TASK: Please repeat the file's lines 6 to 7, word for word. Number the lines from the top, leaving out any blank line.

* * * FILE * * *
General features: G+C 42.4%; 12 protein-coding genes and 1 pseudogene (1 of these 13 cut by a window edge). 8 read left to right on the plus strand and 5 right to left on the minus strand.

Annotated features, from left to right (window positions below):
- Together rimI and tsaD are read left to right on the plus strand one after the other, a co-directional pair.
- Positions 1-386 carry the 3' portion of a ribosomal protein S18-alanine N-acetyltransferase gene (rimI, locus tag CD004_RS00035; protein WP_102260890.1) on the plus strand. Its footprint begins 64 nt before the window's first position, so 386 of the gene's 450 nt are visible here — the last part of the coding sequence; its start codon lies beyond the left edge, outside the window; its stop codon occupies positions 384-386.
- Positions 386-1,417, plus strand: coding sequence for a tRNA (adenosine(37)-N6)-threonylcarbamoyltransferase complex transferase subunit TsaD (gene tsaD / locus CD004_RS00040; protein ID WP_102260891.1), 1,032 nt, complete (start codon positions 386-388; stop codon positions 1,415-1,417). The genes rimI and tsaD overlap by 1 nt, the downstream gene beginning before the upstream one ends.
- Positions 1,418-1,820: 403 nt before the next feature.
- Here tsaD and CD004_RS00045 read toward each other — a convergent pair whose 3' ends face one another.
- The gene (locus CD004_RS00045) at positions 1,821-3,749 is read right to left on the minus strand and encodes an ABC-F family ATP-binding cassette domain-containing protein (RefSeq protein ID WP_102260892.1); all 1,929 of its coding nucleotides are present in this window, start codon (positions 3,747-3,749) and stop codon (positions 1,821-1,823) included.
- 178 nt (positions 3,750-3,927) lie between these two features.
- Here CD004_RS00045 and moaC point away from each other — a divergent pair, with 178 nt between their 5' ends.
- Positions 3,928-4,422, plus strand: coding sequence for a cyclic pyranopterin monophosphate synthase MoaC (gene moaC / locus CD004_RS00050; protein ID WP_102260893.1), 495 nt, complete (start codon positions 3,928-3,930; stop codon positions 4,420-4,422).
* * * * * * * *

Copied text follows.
- Positions 1,418-1,820: 403 nt before the next feature.
- Here tsaD and CD004_RS00045 read toward each other — a convergent pair whose 3' ends face one another.